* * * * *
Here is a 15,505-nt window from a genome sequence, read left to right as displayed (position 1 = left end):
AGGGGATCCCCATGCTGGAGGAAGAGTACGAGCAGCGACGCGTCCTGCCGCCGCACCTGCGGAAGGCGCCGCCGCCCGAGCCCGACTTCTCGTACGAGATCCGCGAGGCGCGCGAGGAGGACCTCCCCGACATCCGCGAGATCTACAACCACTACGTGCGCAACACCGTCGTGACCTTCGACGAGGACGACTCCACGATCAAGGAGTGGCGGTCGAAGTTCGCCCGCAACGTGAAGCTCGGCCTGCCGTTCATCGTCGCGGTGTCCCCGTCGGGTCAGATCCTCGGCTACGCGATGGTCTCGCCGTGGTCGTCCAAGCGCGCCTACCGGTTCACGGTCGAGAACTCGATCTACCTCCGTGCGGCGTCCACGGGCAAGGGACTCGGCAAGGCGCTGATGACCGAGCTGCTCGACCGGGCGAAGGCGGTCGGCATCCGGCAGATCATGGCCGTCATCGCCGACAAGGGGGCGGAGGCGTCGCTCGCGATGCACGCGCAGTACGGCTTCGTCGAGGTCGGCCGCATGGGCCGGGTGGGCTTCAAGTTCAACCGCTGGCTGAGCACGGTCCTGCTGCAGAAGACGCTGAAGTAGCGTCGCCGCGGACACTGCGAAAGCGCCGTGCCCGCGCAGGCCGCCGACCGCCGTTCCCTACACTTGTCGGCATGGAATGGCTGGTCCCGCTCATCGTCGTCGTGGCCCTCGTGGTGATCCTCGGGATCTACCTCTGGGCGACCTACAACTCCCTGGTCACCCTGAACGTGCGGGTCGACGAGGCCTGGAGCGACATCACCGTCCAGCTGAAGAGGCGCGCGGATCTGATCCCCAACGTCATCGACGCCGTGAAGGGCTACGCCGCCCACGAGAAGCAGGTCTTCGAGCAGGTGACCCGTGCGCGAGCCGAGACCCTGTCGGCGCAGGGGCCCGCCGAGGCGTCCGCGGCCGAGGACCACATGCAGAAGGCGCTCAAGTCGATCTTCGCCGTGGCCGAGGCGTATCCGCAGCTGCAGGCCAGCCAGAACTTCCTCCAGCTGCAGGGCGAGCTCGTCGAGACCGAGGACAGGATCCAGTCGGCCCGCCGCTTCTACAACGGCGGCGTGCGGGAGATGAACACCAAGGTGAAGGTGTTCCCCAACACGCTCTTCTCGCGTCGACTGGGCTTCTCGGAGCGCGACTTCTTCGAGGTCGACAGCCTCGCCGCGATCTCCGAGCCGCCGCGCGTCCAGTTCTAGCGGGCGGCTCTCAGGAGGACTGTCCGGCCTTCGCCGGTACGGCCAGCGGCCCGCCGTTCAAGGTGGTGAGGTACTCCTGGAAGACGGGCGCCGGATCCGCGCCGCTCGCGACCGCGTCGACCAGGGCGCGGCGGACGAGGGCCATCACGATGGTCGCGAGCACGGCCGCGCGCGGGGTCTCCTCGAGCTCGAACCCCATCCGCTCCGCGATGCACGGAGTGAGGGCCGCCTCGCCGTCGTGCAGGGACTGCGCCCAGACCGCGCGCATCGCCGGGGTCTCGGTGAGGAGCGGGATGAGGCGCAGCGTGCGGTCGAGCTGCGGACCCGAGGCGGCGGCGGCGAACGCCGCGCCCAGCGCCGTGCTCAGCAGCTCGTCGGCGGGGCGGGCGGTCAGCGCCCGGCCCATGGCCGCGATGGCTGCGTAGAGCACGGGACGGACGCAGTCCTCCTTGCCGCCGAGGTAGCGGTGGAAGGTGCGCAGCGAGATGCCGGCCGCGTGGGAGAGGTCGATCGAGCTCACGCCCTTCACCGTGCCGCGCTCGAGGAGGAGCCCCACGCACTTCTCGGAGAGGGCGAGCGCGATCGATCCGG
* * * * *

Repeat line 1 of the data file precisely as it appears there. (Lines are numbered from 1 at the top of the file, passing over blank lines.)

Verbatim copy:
Here is a 15,505-nt window from a genome sequence, read left to right as displayed (position 1 = left end):